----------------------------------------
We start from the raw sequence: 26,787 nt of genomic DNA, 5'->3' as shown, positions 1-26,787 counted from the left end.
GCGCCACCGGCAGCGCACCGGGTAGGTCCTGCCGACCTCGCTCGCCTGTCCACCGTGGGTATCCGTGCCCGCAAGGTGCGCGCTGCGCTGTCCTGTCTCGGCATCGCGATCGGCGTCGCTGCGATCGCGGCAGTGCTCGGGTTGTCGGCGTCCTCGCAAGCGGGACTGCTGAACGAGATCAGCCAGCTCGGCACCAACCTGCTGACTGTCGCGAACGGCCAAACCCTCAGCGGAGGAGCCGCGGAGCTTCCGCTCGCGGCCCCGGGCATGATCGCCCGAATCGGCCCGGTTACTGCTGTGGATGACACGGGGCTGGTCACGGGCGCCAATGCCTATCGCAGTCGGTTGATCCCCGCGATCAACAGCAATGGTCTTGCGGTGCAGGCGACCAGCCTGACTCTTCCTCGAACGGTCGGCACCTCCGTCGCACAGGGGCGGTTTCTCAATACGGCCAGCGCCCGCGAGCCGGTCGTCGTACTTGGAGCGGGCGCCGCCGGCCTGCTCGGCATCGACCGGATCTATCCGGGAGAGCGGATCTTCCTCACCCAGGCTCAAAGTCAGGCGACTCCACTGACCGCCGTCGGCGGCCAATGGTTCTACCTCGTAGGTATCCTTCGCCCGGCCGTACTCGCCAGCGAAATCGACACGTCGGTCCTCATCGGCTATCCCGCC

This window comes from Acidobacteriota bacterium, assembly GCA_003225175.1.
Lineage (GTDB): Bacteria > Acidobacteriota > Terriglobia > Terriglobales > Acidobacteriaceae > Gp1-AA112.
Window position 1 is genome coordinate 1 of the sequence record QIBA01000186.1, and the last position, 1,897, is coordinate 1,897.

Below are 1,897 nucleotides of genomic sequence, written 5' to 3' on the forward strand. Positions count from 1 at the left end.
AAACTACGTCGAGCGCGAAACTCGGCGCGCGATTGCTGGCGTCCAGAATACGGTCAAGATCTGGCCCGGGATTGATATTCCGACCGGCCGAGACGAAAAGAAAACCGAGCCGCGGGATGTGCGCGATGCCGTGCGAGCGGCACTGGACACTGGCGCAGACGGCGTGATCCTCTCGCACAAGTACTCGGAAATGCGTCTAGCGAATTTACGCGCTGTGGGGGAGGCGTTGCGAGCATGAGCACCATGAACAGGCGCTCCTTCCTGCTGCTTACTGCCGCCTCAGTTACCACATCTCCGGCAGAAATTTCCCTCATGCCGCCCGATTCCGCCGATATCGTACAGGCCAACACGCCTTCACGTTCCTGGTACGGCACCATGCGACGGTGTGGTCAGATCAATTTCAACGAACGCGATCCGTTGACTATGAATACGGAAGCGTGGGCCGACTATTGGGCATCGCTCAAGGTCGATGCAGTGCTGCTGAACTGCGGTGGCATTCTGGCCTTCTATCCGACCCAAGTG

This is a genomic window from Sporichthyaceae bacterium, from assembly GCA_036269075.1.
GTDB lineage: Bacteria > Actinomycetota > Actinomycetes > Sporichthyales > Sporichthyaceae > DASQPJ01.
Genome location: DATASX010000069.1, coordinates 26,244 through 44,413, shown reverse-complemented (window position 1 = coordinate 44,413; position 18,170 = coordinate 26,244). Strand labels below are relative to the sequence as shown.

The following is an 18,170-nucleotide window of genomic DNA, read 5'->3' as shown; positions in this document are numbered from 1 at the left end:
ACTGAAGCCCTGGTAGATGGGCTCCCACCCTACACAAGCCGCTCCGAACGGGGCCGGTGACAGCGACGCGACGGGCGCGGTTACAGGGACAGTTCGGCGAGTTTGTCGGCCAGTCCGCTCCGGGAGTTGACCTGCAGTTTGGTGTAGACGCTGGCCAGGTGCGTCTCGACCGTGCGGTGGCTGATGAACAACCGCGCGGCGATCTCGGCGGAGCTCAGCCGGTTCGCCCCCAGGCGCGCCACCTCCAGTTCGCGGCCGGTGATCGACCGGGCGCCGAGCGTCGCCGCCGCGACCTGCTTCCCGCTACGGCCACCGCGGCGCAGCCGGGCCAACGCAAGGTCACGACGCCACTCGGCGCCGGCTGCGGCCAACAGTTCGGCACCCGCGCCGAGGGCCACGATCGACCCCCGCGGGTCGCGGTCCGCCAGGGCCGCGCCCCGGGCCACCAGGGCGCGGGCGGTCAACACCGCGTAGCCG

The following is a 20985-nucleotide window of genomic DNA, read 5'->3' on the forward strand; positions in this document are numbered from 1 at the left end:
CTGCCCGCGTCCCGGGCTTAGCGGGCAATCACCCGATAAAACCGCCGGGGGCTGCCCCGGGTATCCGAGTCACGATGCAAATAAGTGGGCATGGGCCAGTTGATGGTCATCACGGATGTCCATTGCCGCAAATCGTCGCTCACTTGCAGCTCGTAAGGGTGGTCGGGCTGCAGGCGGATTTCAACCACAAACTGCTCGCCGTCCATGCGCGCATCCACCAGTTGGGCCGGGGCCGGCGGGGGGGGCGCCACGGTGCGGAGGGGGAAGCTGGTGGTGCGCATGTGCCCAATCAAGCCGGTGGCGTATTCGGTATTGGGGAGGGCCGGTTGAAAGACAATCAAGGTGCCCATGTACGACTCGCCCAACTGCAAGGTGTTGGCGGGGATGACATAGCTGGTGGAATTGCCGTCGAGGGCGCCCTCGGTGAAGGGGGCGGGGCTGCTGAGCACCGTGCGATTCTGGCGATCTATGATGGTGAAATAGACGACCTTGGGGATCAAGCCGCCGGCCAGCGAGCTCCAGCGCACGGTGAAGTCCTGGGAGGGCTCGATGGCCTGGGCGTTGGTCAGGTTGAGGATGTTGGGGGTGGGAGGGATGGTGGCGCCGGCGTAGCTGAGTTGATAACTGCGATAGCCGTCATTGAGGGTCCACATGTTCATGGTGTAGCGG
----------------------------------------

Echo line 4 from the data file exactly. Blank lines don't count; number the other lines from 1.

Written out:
Lineage (GTDB): Bacteria > Acidobacteriota > Terriglobia > Terriglobales > Acidobacteriaceae > Gp1-AA112.